In this week's podcast, I make the case for proactively choosing a community college over a middle-of-the-road, under-delivering, over-priced, traditional, 4-yr college.
There used to be a stigma attached to community colleges, as if the students couldn't hack it at a 4-year college or university.
Those days are over.
The once "stigmatized track" is turning into the "smart track".
If you are a student who is:
then this might be the episode for you.
The college landscape has changed dramatically over the last 5 years. Maybe your approach should as well.
Hello, friends, and welcome back to the PrepWell Podcast. In today's episode, I want to float the idea of attending a community college right out of high school. Instead of force feeding yourself into a middle of the road $90,000 a year, traditional four year college. And I know this sounds like a crazy notion for many parents and students out there, but I urge you to suspend any knee jerk reaction to dismiss this as an alternative.
And yes, I know there are many who believe that attending a community college is akin to a scarlet letter of sorts that tells the world that you couldn't get into a legitimate, traditional four year college. And I know these stigmas are hard to overcome, especially for students who, by all measures, would have easily slid into a four year college with no questions asked ten or 20 years ago.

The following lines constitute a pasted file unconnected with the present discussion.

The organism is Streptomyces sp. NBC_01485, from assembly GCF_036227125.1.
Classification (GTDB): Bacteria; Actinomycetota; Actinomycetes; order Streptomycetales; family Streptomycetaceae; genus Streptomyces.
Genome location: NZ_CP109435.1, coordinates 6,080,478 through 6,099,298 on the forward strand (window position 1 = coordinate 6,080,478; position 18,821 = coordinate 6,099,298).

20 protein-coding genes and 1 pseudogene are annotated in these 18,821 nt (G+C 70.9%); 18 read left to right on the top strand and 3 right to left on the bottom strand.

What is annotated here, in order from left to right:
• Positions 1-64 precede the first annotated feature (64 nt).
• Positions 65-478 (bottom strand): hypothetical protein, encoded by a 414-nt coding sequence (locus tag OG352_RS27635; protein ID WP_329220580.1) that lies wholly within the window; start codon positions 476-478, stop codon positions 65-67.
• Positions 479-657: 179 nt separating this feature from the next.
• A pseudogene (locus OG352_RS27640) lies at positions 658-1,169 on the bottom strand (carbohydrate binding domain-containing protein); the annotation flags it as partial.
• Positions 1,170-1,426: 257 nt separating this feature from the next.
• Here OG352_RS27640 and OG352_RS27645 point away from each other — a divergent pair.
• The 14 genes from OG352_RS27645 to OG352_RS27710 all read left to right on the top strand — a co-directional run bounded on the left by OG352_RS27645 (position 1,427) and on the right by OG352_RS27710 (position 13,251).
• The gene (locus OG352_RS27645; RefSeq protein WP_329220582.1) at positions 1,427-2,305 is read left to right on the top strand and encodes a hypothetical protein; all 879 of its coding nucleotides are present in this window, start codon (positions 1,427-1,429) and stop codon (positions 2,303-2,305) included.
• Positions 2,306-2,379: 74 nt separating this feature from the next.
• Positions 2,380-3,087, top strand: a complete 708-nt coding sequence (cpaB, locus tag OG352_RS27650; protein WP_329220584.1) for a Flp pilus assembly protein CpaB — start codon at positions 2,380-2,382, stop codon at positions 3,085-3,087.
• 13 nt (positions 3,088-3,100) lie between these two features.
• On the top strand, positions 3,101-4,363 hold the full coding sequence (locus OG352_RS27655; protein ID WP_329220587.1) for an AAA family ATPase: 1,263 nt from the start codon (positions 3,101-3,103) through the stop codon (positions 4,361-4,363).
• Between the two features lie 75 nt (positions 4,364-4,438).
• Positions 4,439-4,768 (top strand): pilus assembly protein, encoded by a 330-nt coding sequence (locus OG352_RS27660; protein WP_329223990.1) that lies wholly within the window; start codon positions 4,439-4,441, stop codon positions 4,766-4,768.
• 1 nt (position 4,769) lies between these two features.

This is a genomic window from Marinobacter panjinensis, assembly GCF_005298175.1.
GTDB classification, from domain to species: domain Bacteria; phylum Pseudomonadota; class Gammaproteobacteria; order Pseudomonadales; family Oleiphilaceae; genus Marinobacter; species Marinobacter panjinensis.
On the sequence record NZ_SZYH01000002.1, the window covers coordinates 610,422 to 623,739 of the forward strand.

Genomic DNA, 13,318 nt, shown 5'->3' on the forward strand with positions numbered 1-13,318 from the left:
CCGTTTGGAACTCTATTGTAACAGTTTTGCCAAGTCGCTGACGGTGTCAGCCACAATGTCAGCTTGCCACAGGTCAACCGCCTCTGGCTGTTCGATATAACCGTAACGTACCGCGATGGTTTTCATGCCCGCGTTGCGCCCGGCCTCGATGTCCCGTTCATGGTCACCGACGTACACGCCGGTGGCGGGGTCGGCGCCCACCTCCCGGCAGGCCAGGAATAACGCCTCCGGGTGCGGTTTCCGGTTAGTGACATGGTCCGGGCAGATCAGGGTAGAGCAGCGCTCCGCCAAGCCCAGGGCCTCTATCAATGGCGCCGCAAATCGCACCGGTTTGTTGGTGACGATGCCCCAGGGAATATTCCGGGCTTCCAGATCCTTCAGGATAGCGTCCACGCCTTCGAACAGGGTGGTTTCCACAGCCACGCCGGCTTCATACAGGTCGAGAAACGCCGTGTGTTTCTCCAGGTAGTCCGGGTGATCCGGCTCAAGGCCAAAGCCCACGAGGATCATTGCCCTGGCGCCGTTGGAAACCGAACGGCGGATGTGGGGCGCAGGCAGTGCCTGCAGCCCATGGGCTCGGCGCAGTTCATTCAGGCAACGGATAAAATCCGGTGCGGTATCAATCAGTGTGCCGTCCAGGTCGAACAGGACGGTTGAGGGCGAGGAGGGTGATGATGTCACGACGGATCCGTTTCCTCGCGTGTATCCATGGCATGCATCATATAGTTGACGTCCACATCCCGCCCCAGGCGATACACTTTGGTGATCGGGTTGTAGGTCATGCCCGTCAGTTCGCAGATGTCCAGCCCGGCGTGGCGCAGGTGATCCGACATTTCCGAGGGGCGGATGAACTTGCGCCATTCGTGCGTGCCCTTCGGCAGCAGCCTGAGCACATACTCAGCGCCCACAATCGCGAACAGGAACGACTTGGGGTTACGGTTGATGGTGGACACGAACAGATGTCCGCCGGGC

I'm here to say we're not in Kansas anymore. Traditional four year colleges have become so expensive and competitive and politically charged and unnecessary for a growing number of jobs. Not to mention how obtuse the admissions process has gotten that it should no longer be such a given that every student blindly and unwittingly takes this path. What may have made sense 15 to 20 years ago may not make sense anymore.
For example, if you are a student and are mostly thinking of boys here who has been slow to mature and setback by COVID and fallen in love with your phone or your PlayStation or both, and not particularly interested in academics or the SAT or taking AP exams or engaging in meaningful extracurriculars or competing in the college admissions process.
And or you only wake up to the college admissions process in late 11th grade or the beginning of 12th grade, and thus you don't have a body of work that justifies getting into a quote unquote, good college. Then it might behoove you to take a step back and consider your options. If this describes you, here are your options.